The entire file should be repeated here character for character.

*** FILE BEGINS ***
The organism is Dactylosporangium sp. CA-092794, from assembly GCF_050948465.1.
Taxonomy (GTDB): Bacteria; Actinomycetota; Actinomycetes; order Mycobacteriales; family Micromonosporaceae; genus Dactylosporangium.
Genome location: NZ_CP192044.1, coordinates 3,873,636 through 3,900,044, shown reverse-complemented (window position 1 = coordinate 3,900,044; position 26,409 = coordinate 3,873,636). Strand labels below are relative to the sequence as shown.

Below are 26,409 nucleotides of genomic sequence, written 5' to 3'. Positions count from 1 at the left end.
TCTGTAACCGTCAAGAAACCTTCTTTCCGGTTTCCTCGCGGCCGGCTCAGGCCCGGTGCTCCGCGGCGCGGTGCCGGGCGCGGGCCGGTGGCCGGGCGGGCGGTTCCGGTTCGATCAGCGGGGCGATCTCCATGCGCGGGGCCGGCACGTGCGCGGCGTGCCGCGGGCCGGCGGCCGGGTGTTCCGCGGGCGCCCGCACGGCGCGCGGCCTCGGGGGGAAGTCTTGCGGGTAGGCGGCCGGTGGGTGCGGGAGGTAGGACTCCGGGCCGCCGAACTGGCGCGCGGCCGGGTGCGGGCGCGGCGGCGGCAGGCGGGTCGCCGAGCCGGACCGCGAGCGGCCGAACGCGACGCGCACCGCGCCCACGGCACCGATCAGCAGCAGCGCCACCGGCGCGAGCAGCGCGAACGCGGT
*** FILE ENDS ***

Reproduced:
The organism is Dactylosporangium sp. CA-092794, from assembly GCF_050948465.1.
Taxonomy (GTDB): Bacteria; Actinomycetota; Actinomycetes; order Mycobacteriales; family Micromonosporaceae; genus Dactylosporangium.
Genome location: NZ_CP192044.1, coordinates 3,873,636 through 3,900,044, shown reverse-complemented (window position 1 = coordinate 3,900,044; position 26,409 = coordinate 3,873,636). Strand labels below are relative to the sequence as shown.

Below are 26,409 nucleotides of genomic sequence, written 5' to 3'. Positions count from 1 at the left end.
TCTGTAACCGTCAAGAAACCTTCTTTCCGGTTTCCTCGCGGCCGGCTCAGGCCCGGTGCTCCGCGGCGCGGTGCCGGGCGCGGGCCGGTGGCCGGGCGGGCGGTTCCGGTTCGATCAGCGGGGCGATCTCCATGCGCGGGGCCGGCACGTGCGCGGCGTGCCGCGGGCCGGCGGCCGGGTGTTCCGCGGGCGCCCGCACGGCGCGCGGCCTCGGGGGGAAGTCTTGCGGGTAGGCGGCCGGTGGGTGCGGGAGGTAGGACTCCGGGCCGCCGAACTGGCGCGCGGCCGGGTGCGGGCGCGGCGGCGGCAGGCGGGTCGCCGAGCCGGACCGCGAGCGGCCGAACGCGACGCGCACCGCGCCCACGGCACCGATCAGCAGCAGCGCCACCGGCGCGAGCAGCGCGAACGCGGT